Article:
A Fascinating Provincial Dynastic Issue
Lotto 493:
Claudius (41-54) with Messalina, his third wife (died 48 AD). AR Tetradrachm, Alexandria mint, year 3 (c. 42/43 AD). Obv. Laureate head of Claudius right; in front, L Γ. Rev. Messalina standing left, leaning on column, holding two children (Britannicus and Octavia) and grain ears. RPC I 5131; Dattari (Savio) 123; K&G 12.54. AR. 10.96 g. 25.00 mm. RR. Very rare, seldom offered and in excellent condition for issue.
VF. The dissolute third wife of Claudius, Valeria Messalina married him in 39, when she was only 14 years old. She soon bore him two children, Britannicus and Claudia Octavia. Upon marrying Claudius, and though quite young herself, she also became the adoptive mother of Claudia Antonia, whom Claudius had had by his earlier marriage (…). Valeria Messalina was not shy about her ambitions, and she was ruthless in her pursuit of them. Most shocking was her destruction of her female rivals, including two of Claudius' nieces, Livia Julia (…) and Julia Livilla(...).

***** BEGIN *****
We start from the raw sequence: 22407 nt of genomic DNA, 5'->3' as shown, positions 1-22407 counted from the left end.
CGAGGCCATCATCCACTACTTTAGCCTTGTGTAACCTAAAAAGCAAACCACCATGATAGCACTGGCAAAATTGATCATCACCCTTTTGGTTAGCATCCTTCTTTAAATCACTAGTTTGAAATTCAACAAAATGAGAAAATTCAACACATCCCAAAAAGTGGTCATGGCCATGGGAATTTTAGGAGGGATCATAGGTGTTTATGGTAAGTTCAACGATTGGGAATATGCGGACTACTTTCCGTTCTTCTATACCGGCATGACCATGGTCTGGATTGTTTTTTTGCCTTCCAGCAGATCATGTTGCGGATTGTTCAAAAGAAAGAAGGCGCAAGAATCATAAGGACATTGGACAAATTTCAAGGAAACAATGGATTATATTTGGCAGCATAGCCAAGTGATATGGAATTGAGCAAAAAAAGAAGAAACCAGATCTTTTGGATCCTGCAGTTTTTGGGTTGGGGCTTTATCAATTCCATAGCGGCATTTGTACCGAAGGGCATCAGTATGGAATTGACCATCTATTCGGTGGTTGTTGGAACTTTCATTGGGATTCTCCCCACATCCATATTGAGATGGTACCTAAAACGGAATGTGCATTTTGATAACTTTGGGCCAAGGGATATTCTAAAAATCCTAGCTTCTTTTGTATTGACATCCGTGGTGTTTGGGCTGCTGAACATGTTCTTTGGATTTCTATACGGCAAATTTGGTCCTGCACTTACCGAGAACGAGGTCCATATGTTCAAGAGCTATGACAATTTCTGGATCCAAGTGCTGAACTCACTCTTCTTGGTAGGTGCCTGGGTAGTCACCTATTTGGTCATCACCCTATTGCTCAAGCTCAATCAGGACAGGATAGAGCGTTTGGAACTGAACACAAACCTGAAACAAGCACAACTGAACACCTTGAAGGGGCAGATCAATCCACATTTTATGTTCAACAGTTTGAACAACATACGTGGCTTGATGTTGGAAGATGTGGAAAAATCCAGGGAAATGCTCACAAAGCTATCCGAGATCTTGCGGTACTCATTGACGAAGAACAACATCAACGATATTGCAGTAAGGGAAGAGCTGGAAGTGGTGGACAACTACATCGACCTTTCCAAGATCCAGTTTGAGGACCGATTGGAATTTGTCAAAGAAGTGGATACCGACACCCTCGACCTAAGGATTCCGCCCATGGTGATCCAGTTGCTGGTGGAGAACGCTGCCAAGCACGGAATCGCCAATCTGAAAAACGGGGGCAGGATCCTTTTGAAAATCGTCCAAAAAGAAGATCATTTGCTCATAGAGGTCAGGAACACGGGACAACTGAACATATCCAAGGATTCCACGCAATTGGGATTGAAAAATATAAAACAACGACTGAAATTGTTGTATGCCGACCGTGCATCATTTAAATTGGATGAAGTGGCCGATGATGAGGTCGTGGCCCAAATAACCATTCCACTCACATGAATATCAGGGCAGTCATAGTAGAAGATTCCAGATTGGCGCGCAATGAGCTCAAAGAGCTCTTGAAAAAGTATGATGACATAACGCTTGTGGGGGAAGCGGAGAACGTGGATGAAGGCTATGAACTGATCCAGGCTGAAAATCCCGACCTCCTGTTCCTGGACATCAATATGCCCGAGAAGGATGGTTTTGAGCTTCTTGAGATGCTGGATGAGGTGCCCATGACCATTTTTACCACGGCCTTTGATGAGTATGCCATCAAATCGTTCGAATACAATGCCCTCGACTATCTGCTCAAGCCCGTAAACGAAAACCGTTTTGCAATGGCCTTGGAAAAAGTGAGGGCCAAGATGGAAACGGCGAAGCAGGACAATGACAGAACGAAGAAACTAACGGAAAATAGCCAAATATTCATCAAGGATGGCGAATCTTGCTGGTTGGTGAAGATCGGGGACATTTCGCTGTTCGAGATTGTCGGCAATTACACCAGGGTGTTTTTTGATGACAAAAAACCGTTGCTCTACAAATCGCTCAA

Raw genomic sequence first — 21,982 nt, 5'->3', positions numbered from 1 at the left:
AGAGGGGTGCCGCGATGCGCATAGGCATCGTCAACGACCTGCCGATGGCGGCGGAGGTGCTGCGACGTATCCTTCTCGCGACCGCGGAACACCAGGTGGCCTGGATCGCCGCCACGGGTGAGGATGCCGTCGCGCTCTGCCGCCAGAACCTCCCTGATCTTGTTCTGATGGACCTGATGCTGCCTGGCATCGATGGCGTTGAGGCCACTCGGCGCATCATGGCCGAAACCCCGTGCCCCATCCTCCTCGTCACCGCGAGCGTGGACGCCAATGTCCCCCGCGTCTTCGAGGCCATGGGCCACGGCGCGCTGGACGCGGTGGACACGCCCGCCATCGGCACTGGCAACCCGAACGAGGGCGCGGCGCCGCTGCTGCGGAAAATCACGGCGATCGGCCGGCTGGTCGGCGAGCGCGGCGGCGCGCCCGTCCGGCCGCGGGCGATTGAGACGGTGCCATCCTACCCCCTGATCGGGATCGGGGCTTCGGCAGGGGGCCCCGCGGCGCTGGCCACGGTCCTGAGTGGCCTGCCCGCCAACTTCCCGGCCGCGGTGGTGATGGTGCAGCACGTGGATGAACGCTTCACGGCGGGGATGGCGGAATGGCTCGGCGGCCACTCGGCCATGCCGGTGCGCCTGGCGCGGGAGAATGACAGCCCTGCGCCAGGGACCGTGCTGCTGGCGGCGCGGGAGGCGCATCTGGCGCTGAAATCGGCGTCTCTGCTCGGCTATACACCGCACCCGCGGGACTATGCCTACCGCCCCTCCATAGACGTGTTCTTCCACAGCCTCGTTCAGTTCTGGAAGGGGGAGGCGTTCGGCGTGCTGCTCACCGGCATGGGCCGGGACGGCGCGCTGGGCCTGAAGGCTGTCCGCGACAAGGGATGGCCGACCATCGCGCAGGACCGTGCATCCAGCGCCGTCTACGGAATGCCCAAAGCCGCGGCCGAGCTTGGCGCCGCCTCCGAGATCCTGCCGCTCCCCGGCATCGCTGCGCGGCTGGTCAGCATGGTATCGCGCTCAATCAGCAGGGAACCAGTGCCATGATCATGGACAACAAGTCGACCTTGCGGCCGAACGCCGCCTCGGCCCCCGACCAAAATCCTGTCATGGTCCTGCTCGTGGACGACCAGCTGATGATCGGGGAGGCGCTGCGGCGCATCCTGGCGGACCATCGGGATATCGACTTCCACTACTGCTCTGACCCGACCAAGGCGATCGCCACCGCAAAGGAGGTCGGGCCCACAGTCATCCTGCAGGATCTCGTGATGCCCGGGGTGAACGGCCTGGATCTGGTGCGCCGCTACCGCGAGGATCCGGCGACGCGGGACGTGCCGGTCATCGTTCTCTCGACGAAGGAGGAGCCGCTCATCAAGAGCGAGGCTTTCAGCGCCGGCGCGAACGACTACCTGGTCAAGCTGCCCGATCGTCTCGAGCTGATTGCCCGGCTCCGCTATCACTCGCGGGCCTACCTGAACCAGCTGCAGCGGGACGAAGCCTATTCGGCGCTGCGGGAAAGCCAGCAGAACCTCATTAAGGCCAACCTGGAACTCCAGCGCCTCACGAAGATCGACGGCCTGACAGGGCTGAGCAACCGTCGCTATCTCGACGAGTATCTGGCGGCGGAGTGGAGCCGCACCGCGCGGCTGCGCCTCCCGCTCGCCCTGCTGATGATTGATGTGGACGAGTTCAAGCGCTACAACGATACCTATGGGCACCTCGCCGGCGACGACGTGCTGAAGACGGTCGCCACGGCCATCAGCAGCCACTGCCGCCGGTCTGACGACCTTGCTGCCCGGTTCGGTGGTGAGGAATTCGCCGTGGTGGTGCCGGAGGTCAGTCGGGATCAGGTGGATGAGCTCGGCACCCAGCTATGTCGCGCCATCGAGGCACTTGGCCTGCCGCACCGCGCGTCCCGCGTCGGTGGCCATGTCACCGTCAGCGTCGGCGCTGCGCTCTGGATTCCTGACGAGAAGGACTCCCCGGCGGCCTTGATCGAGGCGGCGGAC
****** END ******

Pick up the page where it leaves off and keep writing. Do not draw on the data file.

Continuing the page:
Not surprisingly , Valeria Messalina was instrumental in the persecution of Agrippina Junior, whose son, Nero, whas the rival to her own son, Britannicus. Since Nero and Britannicus were the only important male heirs of the Julio-Claudians, the throne would go to one of the two boys after the death of Claudius.
Suetonius and Tacitus tell us that she tried to have young Nero strangled one night as he slept, but that the attempt was failed when the would-be murderers were frightened by a snake that emerged from beneath the boy's pillow. Despite her less-than-virtuous demeanor, Valeria Messalina was made the head Vestal in 43.
This appointment was in particularly bad taste, for she was notoriously promiscuous. Indeed, it was this element of her personality which caused the greatest scandal in the principate of Claudius. Valeria Messalina had become smitten by Gaius Silius, the consul-designate who was reputedly the best-looking young man in Rome. So uncontrollable was her passions for Silius that even though she was still the emperor's wife, she married her lover in 48, while Claudius was away in Ostia (…).
Many historians believe the marriage may have been the first stage of a coup against Claudius, in which the newlywed would install Britannicus as emperor. Though Claudius had always had poor luck with wives, this was the most shocking and humiliating event of his life. In what most considered justifiable revenge, Silius was brought to the praetorian camp (where Claudius had been taken for safety) and was swiftly executed. Messalina was driven to suicide, after which her memory was damned. All coins of Valeria Messalina were struck under Claudius. (D. L. Vagi. Coinage and History of the Roman Empire, vol. I History, p. 157-8).
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